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Lock the slide back on your P365/X/XL and press the rear of the extractor inward, and then notice how little resistance the extractor claw provides to it moving outward. The amount of wear that the brass cartridge could cause to the steel extractor is so minimal as to be trivial.

When you use the chambering method that I described, there is virtually no chance of damage to the extractor. The recoil spring is near minimum compression and it only provides a small amount of forward force to the slide and to the extractor claw resting against the shell casing. Pressing inward on the rear of the extractor allows the claw to easily move outward from the cartridge, allowing the cartridge to slide by as the recoil spring pulls the slide into battery. If the recoil spring is not able to pull the slide into battery, it is likely worn out and this might be a good way to detect a weak recoil spring before it becomes a serious problem.

I use my thumbnail to push the rear of the extractor inward. If you have weak thumbnails, use a wooden popsicle stick, or something soft that won't mar the finish, to press the rear of the extractor inward. This chambering method is a no brainer.
Do you carry your popsicle stick strong side or weak side? IWB or OWB? I’m thinking that IWB at 2 o’clock would be a problem when mounting your bike. o_O

Seriously folks, we have argued about 1 in the pipe vs empty chamber for decades. Now you want to add the Barney Fife method to your EDC to save one F’n round of ammo. Shoot the d4mn round, stomp on the casing, and the spit on it for good measure.

This makes me think of that scene from Raiders of Ark.
 

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I use my thumbnail to push the rear of the extractor inward.
Tried that, the rear compressed a bit, but the slide still won't go past the case lip (when is in slow motion).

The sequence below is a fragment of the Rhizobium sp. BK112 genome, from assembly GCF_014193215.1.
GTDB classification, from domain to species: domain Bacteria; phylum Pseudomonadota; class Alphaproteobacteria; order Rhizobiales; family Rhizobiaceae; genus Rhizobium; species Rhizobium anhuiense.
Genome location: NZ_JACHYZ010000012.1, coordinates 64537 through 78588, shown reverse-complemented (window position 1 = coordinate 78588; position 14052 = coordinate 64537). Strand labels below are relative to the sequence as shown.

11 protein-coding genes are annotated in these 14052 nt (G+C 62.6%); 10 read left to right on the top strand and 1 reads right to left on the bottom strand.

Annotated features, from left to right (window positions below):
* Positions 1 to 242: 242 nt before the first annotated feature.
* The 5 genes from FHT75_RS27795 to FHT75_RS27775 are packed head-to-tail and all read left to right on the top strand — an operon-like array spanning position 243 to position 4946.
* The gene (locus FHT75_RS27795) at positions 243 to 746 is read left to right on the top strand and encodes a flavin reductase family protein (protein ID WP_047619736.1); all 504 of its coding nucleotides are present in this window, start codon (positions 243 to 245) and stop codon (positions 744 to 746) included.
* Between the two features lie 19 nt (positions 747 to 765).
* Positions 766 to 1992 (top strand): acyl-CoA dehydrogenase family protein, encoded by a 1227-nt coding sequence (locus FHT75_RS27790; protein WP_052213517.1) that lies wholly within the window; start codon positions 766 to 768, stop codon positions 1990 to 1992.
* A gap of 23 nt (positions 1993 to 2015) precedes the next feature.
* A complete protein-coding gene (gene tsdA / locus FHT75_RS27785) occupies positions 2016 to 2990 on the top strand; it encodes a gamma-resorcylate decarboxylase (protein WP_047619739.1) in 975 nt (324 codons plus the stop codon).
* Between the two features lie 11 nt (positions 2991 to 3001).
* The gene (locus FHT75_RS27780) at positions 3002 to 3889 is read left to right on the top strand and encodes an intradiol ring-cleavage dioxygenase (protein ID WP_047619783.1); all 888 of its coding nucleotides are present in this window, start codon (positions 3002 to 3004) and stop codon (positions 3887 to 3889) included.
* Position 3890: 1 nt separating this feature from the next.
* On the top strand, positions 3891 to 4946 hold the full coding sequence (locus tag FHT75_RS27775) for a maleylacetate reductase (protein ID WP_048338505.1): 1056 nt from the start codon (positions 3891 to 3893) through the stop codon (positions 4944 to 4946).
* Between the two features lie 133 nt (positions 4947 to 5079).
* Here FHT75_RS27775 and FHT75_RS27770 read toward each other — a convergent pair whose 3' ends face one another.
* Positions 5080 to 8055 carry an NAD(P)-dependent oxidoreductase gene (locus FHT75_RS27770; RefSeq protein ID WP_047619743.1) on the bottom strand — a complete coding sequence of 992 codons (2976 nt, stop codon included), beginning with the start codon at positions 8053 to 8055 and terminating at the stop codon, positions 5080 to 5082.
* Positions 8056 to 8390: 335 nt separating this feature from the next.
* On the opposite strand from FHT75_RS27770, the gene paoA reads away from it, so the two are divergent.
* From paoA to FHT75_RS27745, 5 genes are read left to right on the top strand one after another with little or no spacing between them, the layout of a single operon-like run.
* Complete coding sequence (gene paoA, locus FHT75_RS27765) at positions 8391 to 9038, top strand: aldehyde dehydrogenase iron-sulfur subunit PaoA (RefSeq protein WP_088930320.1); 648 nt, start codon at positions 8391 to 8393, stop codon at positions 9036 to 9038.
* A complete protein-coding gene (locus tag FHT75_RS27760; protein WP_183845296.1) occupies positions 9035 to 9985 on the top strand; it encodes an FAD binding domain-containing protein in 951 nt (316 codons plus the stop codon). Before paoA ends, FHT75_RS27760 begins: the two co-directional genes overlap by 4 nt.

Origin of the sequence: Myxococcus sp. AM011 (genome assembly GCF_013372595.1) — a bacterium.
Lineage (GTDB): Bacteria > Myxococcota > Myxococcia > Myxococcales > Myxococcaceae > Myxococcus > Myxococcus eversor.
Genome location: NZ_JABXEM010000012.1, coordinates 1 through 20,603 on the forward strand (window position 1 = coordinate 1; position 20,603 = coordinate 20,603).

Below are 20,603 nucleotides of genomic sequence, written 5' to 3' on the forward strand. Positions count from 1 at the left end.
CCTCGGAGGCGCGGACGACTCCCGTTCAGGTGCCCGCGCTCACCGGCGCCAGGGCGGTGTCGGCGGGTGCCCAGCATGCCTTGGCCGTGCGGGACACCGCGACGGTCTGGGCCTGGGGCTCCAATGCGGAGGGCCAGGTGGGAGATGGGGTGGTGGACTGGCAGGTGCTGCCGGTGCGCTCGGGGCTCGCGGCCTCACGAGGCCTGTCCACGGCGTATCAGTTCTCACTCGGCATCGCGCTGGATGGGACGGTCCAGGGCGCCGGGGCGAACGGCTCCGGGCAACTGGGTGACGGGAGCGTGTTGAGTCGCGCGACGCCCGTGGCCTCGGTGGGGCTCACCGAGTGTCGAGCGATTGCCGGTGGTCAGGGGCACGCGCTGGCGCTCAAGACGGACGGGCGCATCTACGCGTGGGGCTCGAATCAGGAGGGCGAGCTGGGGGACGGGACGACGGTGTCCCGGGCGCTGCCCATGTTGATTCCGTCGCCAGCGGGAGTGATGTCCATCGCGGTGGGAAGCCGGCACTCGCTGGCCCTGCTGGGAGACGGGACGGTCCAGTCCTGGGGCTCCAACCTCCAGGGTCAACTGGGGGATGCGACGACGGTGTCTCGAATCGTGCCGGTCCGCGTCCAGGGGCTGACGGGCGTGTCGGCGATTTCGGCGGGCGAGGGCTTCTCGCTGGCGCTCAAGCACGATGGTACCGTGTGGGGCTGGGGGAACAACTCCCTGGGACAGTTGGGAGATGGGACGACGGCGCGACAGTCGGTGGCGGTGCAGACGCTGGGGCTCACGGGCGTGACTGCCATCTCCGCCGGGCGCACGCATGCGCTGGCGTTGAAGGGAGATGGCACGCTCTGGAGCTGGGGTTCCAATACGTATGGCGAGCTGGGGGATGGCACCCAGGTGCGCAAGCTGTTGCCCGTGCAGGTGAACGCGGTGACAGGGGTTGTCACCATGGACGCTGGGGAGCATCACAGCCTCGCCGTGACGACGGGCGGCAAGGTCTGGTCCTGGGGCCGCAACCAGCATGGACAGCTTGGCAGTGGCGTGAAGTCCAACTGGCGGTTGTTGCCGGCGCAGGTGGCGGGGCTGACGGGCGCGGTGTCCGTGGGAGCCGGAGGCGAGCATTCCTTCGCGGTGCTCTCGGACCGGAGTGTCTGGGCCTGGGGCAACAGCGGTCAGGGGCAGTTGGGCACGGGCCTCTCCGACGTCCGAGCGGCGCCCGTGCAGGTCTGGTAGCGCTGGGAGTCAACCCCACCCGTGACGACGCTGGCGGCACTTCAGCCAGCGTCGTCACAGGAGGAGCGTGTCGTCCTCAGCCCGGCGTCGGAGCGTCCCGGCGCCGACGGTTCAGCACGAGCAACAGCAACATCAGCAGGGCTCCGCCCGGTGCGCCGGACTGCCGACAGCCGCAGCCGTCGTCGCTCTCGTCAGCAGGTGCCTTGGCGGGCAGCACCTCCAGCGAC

Seriously folks, we have argued about 1 in the pipe vs empty chamber for decades.
If you are old and had those arguments "for decades", maybe we should just shut down this forum, because nobody else needs to say anything anymore.
At lest until you die, then we are free to frolic.
 

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Tried that, the rear compressed a bit, but the slide still won't go past the case lip (when is in slow motion).

If you are old and had those arguments "for decades", maybe we should just shut down this forum, because nobody else needs to say anything anymore.
At lest until you die, then we are free to frolic.
No “if” about it. I am old. I hope the leftist, who apparently are deciding to gun up, follow your methods of chambering ammo in their new firearms. Sometimes when you are “old”, all you need is an extra second or two, to get the drop on that young thug.
Don’t let my continuing heart beat inhibit your “frolic” time. As long as you stay off my patch, we will be cool. If by some chance, you and I are on the same side of the street when the sh1t gets real, stay in front of me and wear ear protection while you pull out your popsicle stick.
Ol TR would love this thread. Speak a lot and carry a little stick
 
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Sometimes when you are “old”, all you need is an extra second or two, to get the drop on that young thug.
Did anyone here said that that you need to chamber a round AFTER you are attacked? You are making straw-man arguments.

If you don't agree with certain opinions (good or bad) you can debate the facts and technical issues. Or not debate anything.
I just find it amazing that you feel that you can decide what topics should not be discussed by everyone else, just based on the fact that YOU heard them before. That adds a big zero to the community.